Five hours later, scientists successfully fired a beam counterclockwise.
Physicists around the world now have much greater power to smash the components of atoms together in attempts to learn about their structure.
"Well done, everybody," said Robert Aymar, director-general of the European Organization for Nuclear Research, to cheers from the assembled scientists in the collider's control room at the Swiss-French border.
The organization, known by its French acronym CERN, began firing the protons — a type of subatomic particle — around the tunnel in stages less than an hour earlier, with the first beam injection at 9:35 a.m. (0735 GMT).
Eventually two beams will be fired at the same time in opposite directions with the aim of recreating conditions a split second after the big bang, which scientists theorize was the massive explosion that created the universe.
"My first thought was relief," said Evans, who has been working on the project since its inception in 1984. "This is a machine of enormous complexity. Things can go wrong at any time. But this morning has been a great start."
He didn't want to set a date, but said that he expected scientists would be able to conduct collisions for their experiments "within a few months."
The collider is designed to push the proton beam close to the speed of light, whizzing 11,000 times a second around the tunnel.
Scientists hope to eventually send two beams of protons through two tubes about the width of fire hoses, speeding through a vacuum that is colder and emptier than outer space. The paths of these beams will cross, and a few protons will collide. The collider's two largest detectors — essentially huge digital cameras weighing thousands of tons — are capable of taking millions of snapshots a second.
The CERN experiments could reveal more about "dark matter," antimatter and possibly hidden dimensions of space and time. It could also find evidence of the hypothetical particle — the Higgs boson — which is sometimes called the "God particle" because it is believed to give mass to all other particles, and thus to matter that makes up the universe.
The supercooled magnets that guide the proton beam heated slightly in the morning's first test, leading to a pause to recool them before trying the opposite direction.
The start of the collider came over the objections of some who feared the collision of protons could eventually imperil the Earth by creating micro-black holes, subatomic versions of collapsed stars whose gravity is so strong they can suck in planets and other stars.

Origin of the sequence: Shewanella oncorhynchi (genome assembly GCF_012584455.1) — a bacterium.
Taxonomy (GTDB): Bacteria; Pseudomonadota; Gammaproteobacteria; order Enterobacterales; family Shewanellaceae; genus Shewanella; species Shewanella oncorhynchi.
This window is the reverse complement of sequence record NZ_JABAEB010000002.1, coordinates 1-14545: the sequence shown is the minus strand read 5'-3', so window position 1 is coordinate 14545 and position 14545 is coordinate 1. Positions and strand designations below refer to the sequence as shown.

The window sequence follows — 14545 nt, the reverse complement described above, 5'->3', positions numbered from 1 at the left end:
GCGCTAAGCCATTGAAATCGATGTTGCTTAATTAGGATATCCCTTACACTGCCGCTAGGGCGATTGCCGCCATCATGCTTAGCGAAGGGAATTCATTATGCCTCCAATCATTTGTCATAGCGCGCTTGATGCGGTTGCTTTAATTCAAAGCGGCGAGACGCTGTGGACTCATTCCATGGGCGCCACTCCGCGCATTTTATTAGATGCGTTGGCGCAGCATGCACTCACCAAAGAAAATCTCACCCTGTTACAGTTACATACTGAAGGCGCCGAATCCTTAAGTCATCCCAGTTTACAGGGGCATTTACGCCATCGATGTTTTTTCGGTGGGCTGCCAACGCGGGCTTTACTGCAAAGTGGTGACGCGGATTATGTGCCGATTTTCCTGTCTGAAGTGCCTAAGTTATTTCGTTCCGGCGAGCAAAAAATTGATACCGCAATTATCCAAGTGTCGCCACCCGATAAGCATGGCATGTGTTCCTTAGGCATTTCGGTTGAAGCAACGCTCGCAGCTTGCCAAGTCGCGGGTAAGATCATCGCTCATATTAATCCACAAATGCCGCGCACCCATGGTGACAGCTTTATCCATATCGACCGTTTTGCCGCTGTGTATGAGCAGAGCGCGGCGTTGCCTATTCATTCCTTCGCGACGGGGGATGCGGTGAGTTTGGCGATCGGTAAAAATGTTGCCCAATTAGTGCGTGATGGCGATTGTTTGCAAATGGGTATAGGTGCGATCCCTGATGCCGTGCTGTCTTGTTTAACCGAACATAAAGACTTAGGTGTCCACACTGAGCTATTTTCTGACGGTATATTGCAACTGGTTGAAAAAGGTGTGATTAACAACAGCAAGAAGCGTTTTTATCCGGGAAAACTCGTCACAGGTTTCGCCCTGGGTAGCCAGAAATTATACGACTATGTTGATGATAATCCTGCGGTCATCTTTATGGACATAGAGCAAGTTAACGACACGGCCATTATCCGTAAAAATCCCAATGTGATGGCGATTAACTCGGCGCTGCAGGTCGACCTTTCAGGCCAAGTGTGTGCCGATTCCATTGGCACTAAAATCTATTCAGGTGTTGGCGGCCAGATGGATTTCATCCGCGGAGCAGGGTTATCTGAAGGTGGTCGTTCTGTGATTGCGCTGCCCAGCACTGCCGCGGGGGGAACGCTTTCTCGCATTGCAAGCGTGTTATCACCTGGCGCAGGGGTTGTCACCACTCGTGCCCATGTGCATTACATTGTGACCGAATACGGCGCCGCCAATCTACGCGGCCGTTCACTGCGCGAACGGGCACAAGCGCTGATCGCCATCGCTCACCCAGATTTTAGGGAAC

"It's nonsense," said James Gillies, chief spokesman for CERN.
CERN was backed by leading scientists like Britain's Stephen Hawking , who declared the experiments to be absolutely safe.
Gillies told the AP that the most dangerous thing that could happen would be if a beam at full power were to go out of control, and that would only damage the accelerator itself and burrow into the rock around the tunnel.
Nothing of the sort occurred Wednesday, though the accelerator is still probably a year away from full power.
The project organized by the 20 European member nations of CERN has attracted researchers from 80 nations. Some 1,200 are from the United States, an observer country that contributed US$531 million. Japan, another observer, also is a major contributor.
Some scientists have been waiting for 20 years to use the LHC.
The complexity of manufacturing it required groundbreaking advances in the use of supercooled, superconducting equipment. The 2001 start and 2005 completion dates were pushed back by two years each, and the cost of the construction was 25 percent higher than originally budgeted in 1996, Luciano Maiani, who was CERN director-general at the time, told The Associated Press.
Maiani and the other three living former directors-general attended the launch Wednesday.
Smaller colliders have been used for decades to study the makeup of the atom. Less than 100 years ago scientists thought protons and neutrons were the smallest components of an atom's nucleus, but in stages since then experiments have shown they were made of still smaller quarks and gluons and that there were other forces and particles.
On the Net:
The U.S. at the LHC: http://www.uslhc.us/